UCC to continue mission of abolishing millions in medical debt
Just a week after UCC clergy in Chicago announced a collaborative effort that erased $5.3 million in medical debt for almost 6,000 families who live at or below poverty on the city’s south side, the denomination is laying the groundwork to continue that mission in other parts of the country.
“Our efforts in the Chicago area served as a launching pad, in collaboration with the UCC’s 38 conferences and almost 5,000 congregations, to medical debt relief efforts for those living at or below poverty in the 50 states and the District of Columbia we currently serve,” said the Rev. Traci Blackmon, associate general minister of Justice and Local Church Ministries, on Sunday, Oct. 20. JLCM partnered this summer with the Illinois Conference and several Chicago churches to raise $38,000 to buy medical debt in three Chicago ZIP codes for pennies in the dollar. Letters, in yellow envelopes bearing the UCC logo, were sent Monday, Oct. 21, to families informing them their debt has been forgiven.
“It is the intent of the United Church of Christ to make this tangible ministry of debt abolishment in our denominational regions another expression of the ways we seek to live out our commitment to Three Great Loves: Love of Neighbor, Love of Children, Love of Creation,” Blackmon said today. “We intend to contribute to a debt abolishment quarterly through Synod 2021, or as long as our churches desire to continue.”
“This is what love in action looks like,” said UCC General Minister and President John Dorhauer. “An ongoing emphasis on the mission model of Three Great Loves was created to help highlight what churches in partnership can do to change the world. Love of neighbor, love of children, love of creation – through these lenses we are in pursuit of seeing how love in action can change lives.”
The UCC plans to accomplish this in the following ways:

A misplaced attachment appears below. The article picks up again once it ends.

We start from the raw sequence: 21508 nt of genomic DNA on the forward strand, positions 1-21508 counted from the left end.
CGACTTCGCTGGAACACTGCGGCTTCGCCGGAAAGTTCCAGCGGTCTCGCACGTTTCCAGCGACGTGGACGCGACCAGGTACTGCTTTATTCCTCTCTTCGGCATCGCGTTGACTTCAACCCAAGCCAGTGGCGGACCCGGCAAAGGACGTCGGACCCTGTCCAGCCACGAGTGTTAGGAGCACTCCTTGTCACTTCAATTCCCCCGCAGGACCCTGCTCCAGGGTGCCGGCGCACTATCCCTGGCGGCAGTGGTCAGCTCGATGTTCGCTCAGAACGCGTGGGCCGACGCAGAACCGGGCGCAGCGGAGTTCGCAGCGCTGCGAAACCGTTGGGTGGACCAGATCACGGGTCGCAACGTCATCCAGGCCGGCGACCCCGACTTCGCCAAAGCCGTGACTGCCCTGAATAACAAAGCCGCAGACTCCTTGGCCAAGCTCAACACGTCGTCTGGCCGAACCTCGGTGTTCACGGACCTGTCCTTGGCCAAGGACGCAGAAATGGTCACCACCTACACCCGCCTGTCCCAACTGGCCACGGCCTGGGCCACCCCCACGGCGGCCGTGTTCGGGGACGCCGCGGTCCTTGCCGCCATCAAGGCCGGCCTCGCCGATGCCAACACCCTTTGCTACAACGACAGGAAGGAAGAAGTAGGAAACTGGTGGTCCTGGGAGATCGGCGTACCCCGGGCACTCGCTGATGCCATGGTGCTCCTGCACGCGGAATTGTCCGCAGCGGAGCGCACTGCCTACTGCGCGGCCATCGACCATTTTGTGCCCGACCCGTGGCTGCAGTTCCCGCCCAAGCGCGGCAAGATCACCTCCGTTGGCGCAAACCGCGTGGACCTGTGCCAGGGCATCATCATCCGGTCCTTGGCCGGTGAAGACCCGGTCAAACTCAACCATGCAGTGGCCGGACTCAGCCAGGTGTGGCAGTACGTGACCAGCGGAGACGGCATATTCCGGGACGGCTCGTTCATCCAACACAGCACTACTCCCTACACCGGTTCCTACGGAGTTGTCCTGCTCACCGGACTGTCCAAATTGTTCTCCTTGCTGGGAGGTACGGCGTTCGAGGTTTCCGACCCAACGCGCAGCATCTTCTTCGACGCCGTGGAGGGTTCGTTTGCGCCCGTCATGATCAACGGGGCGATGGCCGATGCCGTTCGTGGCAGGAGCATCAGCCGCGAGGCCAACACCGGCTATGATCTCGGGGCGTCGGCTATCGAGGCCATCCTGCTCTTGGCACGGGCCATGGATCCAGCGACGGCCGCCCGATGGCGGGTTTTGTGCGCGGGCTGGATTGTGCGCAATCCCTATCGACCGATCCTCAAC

• Resources collected through Giving Tuesday 2019 (Dec. 3) will be used to abolish medical debt in partnership with conferences, associations, and local churches who desire to join the effort. The monies will be used to contribute to local and regional efforts.
• The UCC will work in partnership with RIP Medical Debt, a 501(c)(3) charitable foundation, which will act as administrator for the purchase of available medical debt within the UCC’s parameters.
• JLCM will use the debt abolishment mission to elevate what Blackmon called “the unconscionable cost and profiteering of healthcare in the United States and its devastating impact on families as a critical issue as we enter 2020 elections.”
“Millions of Americans are encumbered by medical debt, with most being unable to make regular payments,” said the Rev. Karen Georgia Thompson, associate general minister, Global Engagement. “This intentional effort to assist communities most affected by implementing this debt abolishment program is one way that the UCC is living into its commitment and vision for a just world for all. Justice demands that we love radically and act out that love in ways that extend us beyond ourselves and move us to concrete action.”
Blackmon has already identified the next city for medical debt abolishment and is putting together a regional group of collaborators to make another purchase by the end of the year.
“The joy of giving in a way where you see tangible evidence of a life improved is sacred,” Dorhauer said. “Removing a household from the burden of medical debt may seem like a small thing, but this collaboration is improving the lives of many. Thank you to all who contributed, or who are about to.”
Updates on the UCC’s national Giving Tuesday medical debt campaign can be found at this web page. For more information, to inquire about ways to partner in this effort or to make a gift to the initiative, please contact JLCM associate Denise Pittman.
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